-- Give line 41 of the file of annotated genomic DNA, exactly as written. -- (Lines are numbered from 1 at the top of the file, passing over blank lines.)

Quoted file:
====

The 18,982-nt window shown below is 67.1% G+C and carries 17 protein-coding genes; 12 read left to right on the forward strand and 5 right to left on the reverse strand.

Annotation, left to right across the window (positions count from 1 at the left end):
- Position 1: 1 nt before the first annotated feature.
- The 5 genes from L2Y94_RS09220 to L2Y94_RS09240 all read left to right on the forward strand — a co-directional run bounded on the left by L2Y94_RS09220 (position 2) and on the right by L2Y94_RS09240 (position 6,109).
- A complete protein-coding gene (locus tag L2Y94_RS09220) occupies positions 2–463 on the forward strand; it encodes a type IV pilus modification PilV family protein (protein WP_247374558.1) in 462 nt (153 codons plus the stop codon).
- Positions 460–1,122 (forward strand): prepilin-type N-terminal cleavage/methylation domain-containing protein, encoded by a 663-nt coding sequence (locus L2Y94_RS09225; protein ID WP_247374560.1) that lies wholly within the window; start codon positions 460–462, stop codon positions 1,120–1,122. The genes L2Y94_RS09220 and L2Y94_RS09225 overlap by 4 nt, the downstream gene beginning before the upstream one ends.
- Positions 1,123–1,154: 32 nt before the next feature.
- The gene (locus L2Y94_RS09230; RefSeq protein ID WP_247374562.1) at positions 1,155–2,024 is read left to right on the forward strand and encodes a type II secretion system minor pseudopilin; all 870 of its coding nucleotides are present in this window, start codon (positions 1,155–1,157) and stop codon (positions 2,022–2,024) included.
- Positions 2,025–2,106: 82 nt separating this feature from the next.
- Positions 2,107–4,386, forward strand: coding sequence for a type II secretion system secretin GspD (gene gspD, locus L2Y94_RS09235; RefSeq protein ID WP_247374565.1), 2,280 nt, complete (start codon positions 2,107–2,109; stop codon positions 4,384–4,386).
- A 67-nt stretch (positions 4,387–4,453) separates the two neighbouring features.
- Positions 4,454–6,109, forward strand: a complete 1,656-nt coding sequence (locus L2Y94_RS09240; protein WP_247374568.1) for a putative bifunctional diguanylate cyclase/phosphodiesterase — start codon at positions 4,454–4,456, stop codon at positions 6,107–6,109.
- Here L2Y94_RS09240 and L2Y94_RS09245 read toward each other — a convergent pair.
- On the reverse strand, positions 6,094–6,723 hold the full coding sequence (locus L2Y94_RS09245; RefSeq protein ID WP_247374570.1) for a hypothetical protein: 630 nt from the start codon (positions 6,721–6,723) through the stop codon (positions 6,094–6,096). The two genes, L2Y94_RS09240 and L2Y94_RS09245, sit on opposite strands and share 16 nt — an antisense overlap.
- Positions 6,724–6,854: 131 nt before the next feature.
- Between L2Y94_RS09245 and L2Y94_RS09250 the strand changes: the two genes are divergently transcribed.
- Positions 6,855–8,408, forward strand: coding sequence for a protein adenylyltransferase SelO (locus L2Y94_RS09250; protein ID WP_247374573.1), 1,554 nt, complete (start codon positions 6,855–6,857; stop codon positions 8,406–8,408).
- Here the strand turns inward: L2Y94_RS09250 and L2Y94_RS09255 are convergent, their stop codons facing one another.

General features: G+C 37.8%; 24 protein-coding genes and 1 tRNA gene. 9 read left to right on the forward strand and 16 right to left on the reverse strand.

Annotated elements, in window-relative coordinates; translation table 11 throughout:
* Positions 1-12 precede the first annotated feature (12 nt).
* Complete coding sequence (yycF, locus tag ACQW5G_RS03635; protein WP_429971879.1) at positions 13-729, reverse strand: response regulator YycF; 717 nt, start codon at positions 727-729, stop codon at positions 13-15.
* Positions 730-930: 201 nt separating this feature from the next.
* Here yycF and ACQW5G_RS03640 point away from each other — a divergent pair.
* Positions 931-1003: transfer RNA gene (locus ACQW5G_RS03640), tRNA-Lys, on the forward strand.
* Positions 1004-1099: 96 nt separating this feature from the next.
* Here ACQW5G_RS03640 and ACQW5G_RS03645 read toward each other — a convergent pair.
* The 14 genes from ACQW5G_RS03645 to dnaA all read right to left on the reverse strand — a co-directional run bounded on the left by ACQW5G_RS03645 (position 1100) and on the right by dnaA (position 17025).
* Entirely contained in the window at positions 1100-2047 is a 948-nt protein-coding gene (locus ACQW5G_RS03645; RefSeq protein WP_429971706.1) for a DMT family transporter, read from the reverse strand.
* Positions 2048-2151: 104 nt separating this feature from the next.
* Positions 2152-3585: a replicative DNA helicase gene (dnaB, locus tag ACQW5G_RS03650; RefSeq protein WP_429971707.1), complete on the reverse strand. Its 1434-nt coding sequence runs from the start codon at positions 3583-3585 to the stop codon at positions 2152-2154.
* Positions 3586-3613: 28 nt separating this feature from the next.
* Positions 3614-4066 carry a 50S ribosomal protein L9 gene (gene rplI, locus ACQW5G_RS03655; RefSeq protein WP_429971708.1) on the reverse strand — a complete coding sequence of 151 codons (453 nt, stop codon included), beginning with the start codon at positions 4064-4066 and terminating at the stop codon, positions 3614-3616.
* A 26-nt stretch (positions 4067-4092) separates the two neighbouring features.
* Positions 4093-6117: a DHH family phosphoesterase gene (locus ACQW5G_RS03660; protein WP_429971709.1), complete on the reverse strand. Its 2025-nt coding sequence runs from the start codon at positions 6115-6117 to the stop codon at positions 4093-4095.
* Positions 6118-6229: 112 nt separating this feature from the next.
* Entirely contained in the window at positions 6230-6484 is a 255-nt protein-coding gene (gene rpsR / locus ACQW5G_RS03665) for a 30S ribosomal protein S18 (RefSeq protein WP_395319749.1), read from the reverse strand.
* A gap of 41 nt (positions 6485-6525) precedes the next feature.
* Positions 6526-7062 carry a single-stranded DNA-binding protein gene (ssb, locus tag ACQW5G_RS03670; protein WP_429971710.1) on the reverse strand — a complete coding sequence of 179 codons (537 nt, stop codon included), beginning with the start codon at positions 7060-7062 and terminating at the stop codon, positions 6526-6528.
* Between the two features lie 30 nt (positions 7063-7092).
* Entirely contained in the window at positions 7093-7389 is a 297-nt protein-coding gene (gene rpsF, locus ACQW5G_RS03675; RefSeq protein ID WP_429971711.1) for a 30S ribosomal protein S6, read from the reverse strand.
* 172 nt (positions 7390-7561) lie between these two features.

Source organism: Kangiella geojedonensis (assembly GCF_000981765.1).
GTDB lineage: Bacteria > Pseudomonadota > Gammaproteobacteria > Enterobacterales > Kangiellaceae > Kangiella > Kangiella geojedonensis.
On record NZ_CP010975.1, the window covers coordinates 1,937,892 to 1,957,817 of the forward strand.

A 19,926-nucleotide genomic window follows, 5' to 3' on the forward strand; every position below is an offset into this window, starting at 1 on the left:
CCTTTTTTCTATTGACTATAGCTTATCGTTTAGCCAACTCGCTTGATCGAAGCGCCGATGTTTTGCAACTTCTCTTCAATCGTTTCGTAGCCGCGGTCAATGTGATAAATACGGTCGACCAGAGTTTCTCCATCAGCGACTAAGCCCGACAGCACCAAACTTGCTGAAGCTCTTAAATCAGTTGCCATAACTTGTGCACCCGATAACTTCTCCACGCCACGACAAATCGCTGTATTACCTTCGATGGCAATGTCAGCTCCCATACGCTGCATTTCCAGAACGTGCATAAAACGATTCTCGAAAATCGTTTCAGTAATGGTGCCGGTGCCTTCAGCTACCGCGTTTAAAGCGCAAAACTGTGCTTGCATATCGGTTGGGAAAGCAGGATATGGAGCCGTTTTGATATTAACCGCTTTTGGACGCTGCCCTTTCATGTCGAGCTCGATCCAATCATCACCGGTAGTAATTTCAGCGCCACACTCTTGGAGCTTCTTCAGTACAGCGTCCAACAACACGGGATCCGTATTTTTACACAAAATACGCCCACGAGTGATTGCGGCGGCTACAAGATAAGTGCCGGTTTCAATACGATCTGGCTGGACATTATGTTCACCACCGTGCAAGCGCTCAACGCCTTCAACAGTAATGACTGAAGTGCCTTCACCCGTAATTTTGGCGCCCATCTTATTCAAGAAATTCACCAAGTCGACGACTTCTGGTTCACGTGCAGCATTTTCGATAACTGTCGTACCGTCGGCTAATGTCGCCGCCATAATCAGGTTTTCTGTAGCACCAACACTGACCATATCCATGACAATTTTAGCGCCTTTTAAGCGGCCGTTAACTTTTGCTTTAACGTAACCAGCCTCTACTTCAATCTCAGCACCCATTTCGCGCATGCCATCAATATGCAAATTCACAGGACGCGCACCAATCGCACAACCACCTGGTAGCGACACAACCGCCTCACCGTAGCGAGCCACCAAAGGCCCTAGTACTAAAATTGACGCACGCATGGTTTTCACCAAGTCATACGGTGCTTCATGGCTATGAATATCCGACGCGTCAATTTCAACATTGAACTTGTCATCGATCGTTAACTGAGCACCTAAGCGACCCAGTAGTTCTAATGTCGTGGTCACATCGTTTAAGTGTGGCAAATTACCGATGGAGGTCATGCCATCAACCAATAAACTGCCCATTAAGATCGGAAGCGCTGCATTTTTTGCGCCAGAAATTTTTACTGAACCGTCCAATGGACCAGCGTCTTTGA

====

* Entirely contained in the window at positions 7093-7389 is a 297-nt protein-coding gene (gene rpsF, locus ACQW5G_RS03675; RefSeq protein ID WP_429971711.1) for a 30S ribosomal protein S6, read from the reverse strand.